agromyzina Meigen, 1830
agromyzina Meigen, 1830. Syst. Beschr. 6: 191
Phytomyza agromyzina Meigen, 1830; Hendel, 1934. Fliegen
palaearkt. Reg. 6(2): 336
Phytomyza agromyzina Meigen, 1830; Spencer, 1972b. Handbk
ident. Br. Ins. 10(5g): 71, 93 (fig. 321), 95, 115
Phytomyza agromyzina Meigen, 1830; Spencer, 1976. Fauna
ent. Scand. 5(1): 370, figs 644-5
Phytomyza agromyzina Meigen, 1830; Spencer, 1990. Host
specialization in the World Agromyzidae (Diptera) : 143, 144
(fig. 538), 154.
long, narrow, upper surface mine widening at the end and with frass
in conspicuous black strips. Pupation normally takes place on the
ground but the puparium not infrequently remains in the exit slit
at the end of the mine (Spencer,
1976: 370, 371 (fig. 645)).
surface corridor from start to end. The frass liquifies partly,
forming a a broad dark-brown central band. Pupation mostly outsaide
the mine, but the puparium may often be found within. In that case
often an untidy exit slit has been formed; the anterior spiracles
do not penetrate the epidermis (Bladmineerders van Europa).
A long upper surface gallery. Frass broad, linear, conspicuous and black (British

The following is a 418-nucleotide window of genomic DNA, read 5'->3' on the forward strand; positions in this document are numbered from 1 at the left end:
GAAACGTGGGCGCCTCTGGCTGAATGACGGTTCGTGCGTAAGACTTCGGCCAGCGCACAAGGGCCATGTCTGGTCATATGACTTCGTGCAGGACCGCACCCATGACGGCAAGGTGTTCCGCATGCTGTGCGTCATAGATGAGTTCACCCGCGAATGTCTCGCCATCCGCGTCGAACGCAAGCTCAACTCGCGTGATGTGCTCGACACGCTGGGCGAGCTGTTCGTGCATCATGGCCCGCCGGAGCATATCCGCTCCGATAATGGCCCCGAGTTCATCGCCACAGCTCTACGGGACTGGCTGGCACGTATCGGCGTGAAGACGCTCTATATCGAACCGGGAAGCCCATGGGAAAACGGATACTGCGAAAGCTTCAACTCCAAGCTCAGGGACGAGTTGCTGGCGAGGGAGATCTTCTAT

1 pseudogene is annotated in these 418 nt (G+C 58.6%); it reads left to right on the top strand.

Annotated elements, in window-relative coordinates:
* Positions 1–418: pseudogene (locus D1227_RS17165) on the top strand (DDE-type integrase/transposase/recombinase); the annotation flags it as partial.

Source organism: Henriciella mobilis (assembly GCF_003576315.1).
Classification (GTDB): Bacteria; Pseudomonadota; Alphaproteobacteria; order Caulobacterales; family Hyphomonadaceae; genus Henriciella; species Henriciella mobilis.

Larva: The larvae of flies are leg-less maggots without a head capsule (see examples). They never have thoracic or abdominal legs. They do not have chewing mouthparts, although they do have a characteristic cephalo-pharyngeal skeleton (see examples), usually visible internally through the body wall.
The larva is described by de Meijere (1926).
The puparia of flies are formed within the hardened last larval skin or puparium and as a result sheaths enclosing head appendages, wings and legs are not visible externally (see examples).
Yellowish-brown; posterior spiracles each with some 17 bulbs
(Spencer, 1976: 370).
Hosts in Great Britain & Ireland:
of year - mines: July-November.
of year - adults: Currently unknown.
in Great Britain & Ireland: Probably widespread. Kent (Darenth),
Sussex (Southlease), Devon (Wonwell), Norfolk (Norwich) (Spencer, 1972b: 95), Warwickshire (Coventry and Kingsbury) (Robbins,
1991: 63); East Suffolk (VC25), Hertfordshire (VC20), Huntingdonshire (VC31), Middlesex (VC21),
North Somerset (VC6), Shropshire (VC40), South-west Yorkshire (VC63), Staffordshire (VC39), Surrey
and Worcestershire (VC37) (NBN
recorded in the Republic of Ireland (Martinez, 2007 in Fauna Europaea).
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elsewhere: Widespread in continental Europe including the Belgium (de
Bruyn and von Tschirnhaus, 1991), Germany (Spencer,
1976: 370), The Netherlands, Luxembourg (Bladmineerders van Europa), Austria, Belarus, ? Corsica, Czech Republic, Denmark,
European Turkey, French mainland, Iceland, Italian mainland, Lithuania,
Madeira, Poland, Sardinia, Slovakia, Spanish mainland, Sweden and
Switzerland (Martinez, 2007 in Fauna Europaea).
extending eastwards to the Kirghiz Republic of the [former] U.S.S.R.
(Spencer, 1976: 370).
recorded in Canada and the U.S.A. (Spencer,
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British and Irish Parasitoids in Britain and elsewhere: